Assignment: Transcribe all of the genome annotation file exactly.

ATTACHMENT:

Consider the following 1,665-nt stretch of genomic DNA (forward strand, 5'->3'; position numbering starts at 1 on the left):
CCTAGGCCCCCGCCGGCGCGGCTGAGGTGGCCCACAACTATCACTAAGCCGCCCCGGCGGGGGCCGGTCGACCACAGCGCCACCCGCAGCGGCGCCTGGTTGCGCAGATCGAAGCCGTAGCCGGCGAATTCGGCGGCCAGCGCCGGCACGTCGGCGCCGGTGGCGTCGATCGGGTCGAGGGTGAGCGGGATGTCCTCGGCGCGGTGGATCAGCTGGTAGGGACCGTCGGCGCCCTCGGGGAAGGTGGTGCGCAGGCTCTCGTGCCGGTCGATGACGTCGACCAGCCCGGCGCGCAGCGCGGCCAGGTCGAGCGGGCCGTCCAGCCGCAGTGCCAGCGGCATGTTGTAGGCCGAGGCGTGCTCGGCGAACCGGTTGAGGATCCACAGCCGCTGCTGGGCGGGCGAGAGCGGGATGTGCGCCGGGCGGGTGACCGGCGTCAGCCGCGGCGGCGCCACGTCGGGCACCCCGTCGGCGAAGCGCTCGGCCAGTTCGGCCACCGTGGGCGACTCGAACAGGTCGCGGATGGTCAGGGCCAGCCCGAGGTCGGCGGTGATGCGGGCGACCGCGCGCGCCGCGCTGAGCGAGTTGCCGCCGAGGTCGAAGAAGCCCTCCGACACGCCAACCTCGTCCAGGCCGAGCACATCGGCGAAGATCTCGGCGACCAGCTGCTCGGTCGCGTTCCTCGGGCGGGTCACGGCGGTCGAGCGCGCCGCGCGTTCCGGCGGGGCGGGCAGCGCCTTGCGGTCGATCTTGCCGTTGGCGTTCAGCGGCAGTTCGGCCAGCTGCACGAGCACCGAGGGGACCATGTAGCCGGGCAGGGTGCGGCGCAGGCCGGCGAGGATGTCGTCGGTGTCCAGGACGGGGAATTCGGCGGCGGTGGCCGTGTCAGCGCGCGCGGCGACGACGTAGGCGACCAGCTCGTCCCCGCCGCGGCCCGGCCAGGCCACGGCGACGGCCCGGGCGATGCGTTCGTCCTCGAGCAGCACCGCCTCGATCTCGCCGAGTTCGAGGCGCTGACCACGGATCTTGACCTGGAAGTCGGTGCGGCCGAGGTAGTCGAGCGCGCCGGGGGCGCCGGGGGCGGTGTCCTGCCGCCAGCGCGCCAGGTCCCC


Consider the following 1,665-nt stretch of genomic DNA (forward strand, 5'->3'; position numbering starts at 1 on the left):
CCTAGGCCCCCGCCGGCGCGGCTGAGGTGGCCCACAACTATCACTAAGCCGCCCCGGCGGGGGCCGGTCGACCACAGCGCCACCCGCAGCGGCGCCTGGTTGCGCAGATCGAAGCCGTAGCCGGCGAATTCGGCGGCCAGCGCCGGCACGTCGGCGCCGGTGGCGTCGATCGGGTCGAGGGTGAGCGGGATGTCCTCGGCGCGGTGGATCAGCTGGTAGGGACCGTCGGCGCCCTCGGGGAAGGTGGTGCGCAGGCTCTCGTGCCGGTCGATGACGTCGACCAGCCCGGCGCGCAGCGCGGCCAGGTCGAGCGGGCCGTCCAGCCGCAGTGCCAGCGGCATGTTGTAGGCCGAGGCGTGCTCGGCGAACCGGTTGAGGATCCACAGCCGCTGCTGGGCGGGCGAGAGCGGGATGTGCGCCGGGCGGGTGACCGGCGTCAGCCGCGGCGGCGCCACGTCGGGCACCCCGTCGGCGAAGCGCTCGGCCAGTTCGGCCACCGTGGGCGACTCGAACAGGTCGCGGATGGTCAGGGCCAGCCCGAGGTCGGCGGTGATGCGGGCGACCGCGCGCGCCGCGCTGAGCGAGTTGCCGCCGAGGTCGAAGAAGCCCTCCGACACGCCAACCTCGTCCAGGCCGAGCACATCGGCGAAGATCTCGGCGACCAGCTGCTCGGTCGCGTTCCTCGGGCGGGTCACGGCGGTCGAGCGCGCCGCGCGTTCCGGCGGGGCGGGCAGCGCCTTGCGGTCGATCTTGCCGTTGGCGTTCAGCGGCAGTTCGGCCAGCTGCACGAGCACCGAGGGGACCATGTAGCCGGGCAGGGTGCGGCGCAGGCCGGCGAGGATGTCGTCGGTGTCCAGGACGGGGAATTCGGCGGCGGTGGCCGTGTCAGCGCGCGCGGCGACGACGTAGGCGACCAGCTCGTCCCCGCCGCGGCCCGGCCAGGCCACGGCGACGGCCCGGGCGATGCGTTCGTCCTCGAGCAGCACCGCCTCGATCTCGCCGAGTTCGAGGCGCTGACCACGGATCTTGACCTGGAAGTCGGTGCGGCCGAGGTAGTCGAGCGCGCCGGGGGCGCCGGGGGCGGTGTCCTGCCGCCAGCGCGCCAGGTCCCC